Tee off submission. Dr Jekyll and Mr Hyde.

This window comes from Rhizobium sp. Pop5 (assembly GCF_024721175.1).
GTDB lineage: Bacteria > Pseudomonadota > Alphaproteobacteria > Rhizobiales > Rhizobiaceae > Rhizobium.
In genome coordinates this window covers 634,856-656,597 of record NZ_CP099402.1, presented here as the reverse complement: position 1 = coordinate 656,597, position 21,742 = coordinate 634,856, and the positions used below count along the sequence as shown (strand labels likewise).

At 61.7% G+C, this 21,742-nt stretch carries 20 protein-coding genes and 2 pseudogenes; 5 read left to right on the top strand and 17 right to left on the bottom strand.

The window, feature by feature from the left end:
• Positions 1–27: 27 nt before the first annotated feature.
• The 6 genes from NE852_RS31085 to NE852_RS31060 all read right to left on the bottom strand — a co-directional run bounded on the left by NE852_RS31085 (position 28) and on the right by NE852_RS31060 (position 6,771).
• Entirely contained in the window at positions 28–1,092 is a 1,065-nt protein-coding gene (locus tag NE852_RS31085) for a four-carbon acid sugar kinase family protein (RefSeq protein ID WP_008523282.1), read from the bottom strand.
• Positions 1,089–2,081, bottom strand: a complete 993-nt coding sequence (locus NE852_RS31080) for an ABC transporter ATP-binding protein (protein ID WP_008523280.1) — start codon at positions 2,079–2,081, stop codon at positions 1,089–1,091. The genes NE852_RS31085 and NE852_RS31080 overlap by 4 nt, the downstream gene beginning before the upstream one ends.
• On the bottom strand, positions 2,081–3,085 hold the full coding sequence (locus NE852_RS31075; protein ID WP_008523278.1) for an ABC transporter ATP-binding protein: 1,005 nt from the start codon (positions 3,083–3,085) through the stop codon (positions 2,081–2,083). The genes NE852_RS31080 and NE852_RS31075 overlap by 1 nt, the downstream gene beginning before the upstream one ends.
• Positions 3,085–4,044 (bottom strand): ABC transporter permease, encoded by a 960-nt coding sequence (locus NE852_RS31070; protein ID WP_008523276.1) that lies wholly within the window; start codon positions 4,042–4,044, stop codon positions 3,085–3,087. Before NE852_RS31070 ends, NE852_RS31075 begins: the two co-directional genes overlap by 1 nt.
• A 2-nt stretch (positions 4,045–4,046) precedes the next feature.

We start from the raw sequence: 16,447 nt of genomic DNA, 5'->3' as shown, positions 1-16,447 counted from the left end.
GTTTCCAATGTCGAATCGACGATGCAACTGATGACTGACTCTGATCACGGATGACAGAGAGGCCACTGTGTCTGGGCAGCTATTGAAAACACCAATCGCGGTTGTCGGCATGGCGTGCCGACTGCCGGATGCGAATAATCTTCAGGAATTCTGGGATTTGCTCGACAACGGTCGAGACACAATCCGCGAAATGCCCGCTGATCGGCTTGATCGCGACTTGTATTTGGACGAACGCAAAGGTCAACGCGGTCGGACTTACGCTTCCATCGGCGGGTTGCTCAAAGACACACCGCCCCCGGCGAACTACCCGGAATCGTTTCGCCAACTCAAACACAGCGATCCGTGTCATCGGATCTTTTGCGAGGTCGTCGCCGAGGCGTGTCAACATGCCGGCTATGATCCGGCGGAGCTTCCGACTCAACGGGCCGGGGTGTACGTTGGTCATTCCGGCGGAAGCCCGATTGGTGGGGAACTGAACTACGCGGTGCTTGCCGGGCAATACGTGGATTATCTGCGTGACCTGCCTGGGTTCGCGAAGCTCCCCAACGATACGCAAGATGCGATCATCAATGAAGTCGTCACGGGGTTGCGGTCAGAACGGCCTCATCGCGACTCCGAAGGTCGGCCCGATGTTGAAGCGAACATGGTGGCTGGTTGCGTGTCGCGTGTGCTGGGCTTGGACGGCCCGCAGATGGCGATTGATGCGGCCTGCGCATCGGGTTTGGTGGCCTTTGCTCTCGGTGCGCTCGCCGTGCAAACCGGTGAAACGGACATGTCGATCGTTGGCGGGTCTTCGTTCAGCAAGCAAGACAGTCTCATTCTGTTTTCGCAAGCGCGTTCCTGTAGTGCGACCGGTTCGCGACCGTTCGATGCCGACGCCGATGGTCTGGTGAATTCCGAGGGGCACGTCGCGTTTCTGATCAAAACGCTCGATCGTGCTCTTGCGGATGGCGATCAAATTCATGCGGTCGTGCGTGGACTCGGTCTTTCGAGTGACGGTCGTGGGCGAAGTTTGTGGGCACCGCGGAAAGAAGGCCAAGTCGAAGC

The dual title character is a doctor who has covered up a secret life full of cruel deeds. He feels as if he is constantly battling within himself between what is good and what is evil, and is pushing away people dear to him. After drinking a potion of his own creation, Jekyll is transformed into the smaller, younger, cruel, remorseless, evil Edward Hyde, representing the hidden side of Dr Jekyll's nature brought to the fore. Dr Jekyll has many friends and has a friendly personality, but as Mr Hyde, he becomes mysterious, violent, and secretive. As time goes by, Mr Hyde grows in power. After taking the potion repetitively, he no longer relies upon it to unleash his inner demon i.e. his alter ego. Eventually, Mr Hyde grows so strong that Dr Jekyll becomes reliant on the potion to remain himself. Stevenson never says exactly what Hyde takes pleasure in on his nightly forays, saying generally that it is something of an evil and lustful nature; thus it is in the context of the times, abhorrent to Victorian religious morality. Hyde may have simply been reveling in activities that were not appropriate to a man of Jekyll's stature, such as engaging with prostitutes or burglary, or perhaps merely walking the dark streets of London all night and sleeping during the day. However, it is Hyde's violent activities that seem to give him the most thrill, driving him to attack and murder Sir Danvers Carew without reason, making him a hunted outlaw throughout England. Realizing he will soon be Hyde forever, Jekyll leaves behind a testament; pointing out that while Jekyll often felt like a charlatan, Hyde felt like a "genuine man" years younger and far more energetic than his more "sociable" self. He also states in his final confession that although Hyde knew people recoiled from him, he did not care. . He ends the letter saying "This is the end of Dr Jekyll. Goodbye... Good..." . With these words, both the document and the novel come to a close.